The goal of the MASSIMAL project is to develop new methods for mapping underwater vegetation (seagrass and macroalgae). Using a hyperspectral camera mounted on a drone, the seafloor will be imaged from 50-100 meters above the sea surface. By combining the hyperspectral images with manual sampling of the vegetation, machine learning algorithms can produce detailed maps of e.g. the different species distribution, vegetation density and physiological state.
Seagrass and macroalgae are parts of the underwater "blue forests". These form habitats for several marine species, capture large amounts of carbon, and absorb nutrients in the water. The blue forests are threatened by human activity, climate change and overgrazing by sea urchins. New tools are needed for monitoring and studying how and why these ecosystems change.
When sunlight reaches the underwater vegetation, some light is absorbed and some is reflected back towards the surface. The distribution of reflected light across different wavelengths (a “spectrum”) can carry a lot of information. The human eye is sensitive to three wavelength ranges; red, green and blue. The distribution between these three "color channels" dictates the color we perceive. A hyperspectral camera has several hundred such channels. With such a detailed measurement of the light spectrum, the hyperspectral image has a "light fingerprint" in each pixel. A computer model can compare the fingerprint with manual sampling taken at the pixel location and learn how to interpret the image.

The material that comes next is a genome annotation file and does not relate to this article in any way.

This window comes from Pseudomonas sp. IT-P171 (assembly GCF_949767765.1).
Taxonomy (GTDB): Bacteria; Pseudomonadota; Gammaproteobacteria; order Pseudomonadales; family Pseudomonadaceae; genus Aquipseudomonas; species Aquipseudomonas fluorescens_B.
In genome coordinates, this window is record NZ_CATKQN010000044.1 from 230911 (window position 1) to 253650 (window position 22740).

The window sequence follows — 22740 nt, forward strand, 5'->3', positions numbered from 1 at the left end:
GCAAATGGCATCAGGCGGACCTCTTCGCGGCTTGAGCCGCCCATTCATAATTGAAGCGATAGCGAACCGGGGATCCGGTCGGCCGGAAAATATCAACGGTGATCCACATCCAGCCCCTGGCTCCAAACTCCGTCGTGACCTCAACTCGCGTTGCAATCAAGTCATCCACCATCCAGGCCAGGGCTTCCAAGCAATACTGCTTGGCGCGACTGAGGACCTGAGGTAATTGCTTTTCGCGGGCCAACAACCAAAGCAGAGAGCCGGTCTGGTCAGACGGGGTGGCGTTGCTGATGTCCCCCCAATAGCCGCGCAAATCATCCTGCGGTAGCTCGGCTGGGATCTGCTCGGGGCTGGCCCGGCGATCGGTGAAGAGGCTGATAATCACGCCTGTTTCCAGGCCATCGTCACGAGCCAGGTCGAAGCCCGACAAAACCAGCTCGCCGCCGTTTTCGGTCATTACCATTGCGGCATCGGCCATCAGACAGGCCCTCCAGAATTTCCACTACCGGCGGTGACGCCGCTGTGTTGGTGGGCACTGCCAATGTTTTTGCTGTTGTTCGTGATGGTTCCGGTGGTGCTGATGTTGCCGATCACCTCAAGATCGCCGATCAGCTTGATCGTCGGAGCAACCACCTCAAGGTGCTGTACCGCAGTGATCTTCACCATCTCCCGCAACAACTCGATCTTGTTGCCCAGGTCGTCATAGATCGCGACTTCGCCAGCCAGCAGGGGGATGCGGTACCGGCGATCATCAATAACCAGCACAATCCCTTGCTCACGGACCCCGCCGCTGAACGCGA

MASSIMAL research campaigns will be carried out close to Bodø, Smøla and Larvik. At Bodø and Smøla, sea urchin grazing and commercial kelp harvesting create mosaics of bare rock and kelp vegetation. These areas are expected to generate useful test data for developing the methodology. At Bodø and Larvik different types of vegetation will be imaged several times over a 3-year period, to study how these types changes over time.